May 22nd, 2019

Huawei has been facing a lot of trouble due to the recent ban by the US Commerce Department. At first it wasn’t a major impact to the company, but in the last few days many US companies have been forced to comply with the ban by stopping all sales and partnerships with Huawei. One of the biggest has been Google, who revoked Huawei’s access to Google services and the Play Store on all future devices. This may very well hurt Google more than Huawei though as the company has its own backup OS and doesn’t rely on Google in the Chinese market as it is.

However, now the UK-based chip company ARM has announced that it too will be cutting all contracts with Huawei. Despite not being a US company, it believes its technology has US origin and is thus affected by the US ban. Whether this is true or not remains to be seen, but the consequences are massive. In fact, they’re far worse than the lack of Google services.

Most modern smartphone processors are based on the ARM architecture and thus pay licensing fees to the company. Huawei wasn’t affected by the lack of Qualcomm support due to this ban because it has its own chipset under the Kirin name, meaning its smartphone business was previously safe. However with this move, their chip business may be dead in the water. Without the ARM instruction set, building chips that would be compatible with the Android ecosystem as we know it would be incredibly difficult. This just might effectively kill the companies smartphone business.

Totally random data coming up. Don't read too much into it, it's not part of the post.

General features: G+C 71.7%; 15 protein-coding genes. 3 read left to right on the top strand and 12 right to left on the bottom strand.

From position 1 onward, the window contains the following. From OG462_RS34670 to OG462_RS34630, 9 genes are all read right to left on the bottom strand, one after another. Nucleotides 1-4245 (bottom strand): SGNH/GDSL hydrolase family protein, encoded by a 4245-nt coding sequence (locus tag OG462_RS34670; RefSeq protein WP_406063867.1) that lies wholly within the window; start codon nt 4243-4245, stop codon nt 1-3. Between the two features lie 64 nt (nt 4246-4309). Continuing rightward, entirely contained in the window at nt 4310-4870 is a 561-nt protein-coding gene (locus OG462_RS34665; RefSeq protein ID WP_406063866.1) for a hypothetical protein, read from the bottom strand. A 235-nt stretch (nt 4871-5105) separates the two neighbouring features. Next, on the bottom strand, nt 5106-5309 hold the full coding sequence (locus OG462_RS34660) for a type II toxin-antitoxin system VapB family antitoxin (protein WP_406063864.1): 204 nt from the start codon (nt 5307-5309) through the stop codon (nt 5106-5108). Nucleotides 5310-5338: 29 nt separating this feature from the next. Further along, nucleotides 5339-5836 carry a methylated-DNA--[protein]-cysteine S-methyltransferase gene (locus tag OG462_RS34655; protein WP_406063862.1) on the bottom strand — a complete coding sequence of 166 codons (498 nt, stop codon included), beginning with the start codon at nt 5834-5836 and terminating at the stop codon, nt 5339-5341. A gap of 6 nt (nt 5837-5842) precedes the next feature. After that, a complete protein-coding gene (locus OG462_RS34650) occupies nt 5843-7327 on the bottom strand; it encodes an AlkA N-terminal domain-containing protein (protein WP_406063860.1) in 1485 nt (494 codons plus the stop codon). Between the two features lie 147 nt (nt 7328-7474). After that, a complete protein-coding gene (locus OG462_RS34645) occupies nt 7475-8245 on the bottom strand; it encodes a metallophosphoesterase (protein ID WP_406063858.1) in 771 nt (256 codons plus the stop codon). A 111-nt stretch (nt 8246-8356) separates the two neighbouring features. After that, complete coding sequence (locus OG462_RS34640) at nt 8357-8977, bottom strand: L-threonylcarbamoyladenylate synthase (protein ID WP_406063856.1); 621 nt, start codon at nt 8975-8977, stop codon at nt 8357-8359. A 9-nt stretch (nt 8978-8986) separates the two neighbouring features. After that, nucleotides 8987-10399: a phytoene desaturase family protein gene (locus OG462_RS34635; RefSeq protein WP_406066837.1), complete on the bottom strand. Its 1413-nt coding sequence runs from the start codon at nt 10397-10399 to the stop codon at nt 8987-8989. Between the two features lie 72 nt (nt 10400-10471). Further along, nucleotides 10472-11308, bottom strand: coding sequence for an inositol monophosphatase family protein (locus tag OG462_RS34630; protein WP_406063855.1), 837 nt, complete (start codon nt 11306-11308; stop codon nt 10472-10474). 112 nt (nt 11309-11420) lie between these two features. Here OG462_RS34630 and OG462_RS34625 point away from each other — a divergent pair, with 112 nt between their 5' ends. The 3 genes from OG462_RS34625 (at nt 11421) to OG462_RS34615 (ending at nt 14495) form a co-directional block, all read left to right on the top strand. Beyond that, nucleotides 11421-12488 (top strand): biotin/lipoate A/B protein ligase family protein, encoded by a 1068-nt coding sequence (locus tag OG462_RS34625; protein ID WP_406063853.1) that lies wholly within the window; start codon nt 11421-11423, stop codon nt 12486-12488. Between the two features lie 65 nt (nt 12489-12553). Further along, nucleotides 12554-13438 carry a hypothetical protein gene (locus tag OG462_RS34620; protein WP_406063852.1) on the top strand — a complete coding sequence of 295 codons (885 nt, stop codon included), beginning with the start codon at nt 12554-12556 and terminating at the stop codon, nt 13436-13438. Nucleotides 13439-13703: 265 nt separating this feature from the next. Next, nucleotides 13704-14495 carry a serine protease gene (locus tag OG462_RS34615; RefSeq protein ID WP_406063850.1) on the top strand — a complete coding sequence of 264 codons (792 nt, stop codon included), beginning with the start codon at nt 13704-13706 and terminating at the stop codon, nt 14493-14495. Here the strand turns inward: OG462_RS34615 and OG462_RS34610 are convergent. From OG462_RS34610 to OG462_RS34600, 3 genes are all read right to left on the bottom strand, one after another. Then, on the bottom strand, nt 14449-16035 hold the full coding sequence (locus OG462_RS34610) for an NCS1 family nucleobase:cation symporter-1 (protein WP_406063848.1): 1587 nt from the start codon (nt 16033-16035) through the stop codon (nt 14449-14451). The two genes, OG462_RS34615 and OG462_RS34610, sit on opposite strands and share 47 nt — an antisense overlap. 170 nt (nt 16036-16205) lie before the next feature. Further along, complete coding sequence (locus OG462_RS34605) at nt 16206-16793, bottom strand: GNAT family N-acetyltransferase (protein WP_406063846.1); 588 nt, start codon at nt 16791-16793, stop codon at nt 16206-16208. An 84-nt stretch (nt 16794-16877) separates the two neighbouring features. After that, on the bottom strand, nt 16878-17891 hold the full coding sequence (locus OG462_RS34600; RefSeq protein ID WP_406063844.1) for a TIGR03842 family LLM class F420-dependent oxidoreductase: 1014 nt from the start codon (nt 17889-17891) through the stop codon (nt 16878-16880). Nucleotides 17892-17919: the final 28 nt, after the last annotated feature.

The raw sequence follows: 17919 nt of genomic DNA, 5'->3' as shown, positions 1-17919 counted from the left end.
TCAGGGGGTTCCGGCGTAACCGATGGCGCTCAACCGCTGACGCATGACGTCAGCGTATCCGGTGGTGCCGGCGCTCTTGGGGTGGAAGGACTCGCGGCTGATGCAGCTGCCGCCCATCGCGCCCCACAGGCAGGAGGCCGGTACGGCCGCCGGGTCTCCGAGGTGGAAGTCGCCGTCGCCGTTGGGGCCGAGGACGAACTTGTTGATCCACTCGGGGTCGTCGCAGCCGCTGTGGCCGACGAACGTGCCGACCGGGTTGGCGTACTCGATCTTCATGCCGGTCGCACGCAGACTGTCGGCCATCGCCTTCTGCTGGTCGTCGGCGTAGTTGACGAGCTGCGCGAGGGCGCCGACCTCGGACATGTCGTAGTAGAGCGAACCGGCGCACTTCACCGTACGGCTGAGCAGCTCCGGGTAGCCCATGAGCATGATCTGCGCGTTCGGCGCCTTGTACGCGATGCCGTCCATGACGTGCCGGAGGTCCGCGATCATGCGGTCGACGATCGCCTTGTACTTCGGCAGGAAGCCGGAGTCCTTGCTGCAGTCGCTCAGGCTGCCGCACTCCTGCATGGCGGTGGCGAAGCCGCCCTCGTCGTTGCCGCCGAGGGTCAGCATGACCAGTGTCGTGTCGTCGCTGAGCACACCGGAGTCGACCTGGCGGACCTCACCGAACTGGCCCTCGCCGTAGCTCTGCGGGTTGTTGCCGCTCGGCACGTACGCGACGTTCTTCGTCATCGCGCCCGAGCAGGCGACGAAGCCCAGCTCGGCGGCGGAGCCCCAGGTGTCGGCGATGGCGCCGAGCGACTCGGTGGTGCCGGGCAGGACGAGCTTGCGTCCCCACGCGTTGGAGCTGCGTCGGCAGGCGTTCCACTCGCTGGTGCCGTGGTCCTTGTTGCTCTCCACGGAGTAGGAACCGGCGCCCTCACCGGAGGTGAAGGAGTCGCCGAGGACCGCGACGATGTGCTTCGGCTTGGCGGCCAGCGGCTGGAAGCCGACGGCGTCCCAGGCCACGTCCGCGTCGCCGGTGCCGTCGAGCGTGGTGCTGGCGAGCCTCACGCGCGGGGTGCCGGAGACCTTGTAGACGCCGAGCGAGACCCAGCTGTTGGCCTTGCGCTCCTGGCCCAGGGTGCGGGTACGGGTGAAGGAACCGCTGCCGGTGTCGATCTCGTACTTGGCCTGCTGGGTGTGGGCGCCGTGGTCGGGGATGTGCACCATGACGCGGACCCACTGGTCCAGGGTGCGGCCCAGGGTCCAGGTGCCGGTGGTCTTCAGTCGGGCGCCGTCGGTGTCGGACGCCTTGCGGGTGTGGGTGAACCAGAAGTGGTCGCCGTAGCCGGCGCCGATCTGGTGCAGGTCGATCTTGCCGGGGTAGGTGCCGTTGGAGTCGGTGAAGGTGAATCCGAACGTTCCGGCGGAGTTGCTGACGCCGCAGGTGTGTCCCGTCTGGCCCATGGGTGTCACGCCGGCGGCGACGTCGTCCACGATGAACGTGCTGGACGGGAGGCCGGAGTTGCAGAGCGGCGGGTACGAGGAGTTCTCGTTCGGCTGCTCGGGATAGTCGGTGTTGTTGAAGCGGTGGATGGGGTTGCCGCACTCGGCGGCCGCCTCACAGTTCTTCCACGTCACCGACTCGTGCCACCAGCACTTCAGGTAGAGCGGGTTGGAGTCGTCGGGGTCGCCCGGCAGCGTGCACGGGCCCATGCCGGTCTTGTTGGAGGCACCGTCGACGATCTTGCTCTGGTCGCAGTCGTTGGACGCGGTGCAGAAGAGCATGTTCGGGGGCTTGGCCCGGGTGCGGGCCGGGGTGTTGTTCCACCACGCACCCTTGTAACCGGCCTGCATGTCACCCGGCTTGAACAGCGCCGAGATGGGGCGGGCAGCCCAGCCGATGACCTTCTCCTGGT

Luckily, the company has a 90 day reprieve from the ban so there is time for Huawei to work things out with the government. With the potentially disastrous consequences this would have on US companies and consumers, it’s likely that a deal will be worked out in the next three months. Unfortunately, we’ll have to wait and see what happens.

Update: It seems that current chips and chips that have already been designed will not be affected and Huawei will be able to continue manufacturing them. This includes the upcoming flagship Kirin 985. This is good news for Huawei as it gives them at least a year to figure out a solution.

Source: BBC

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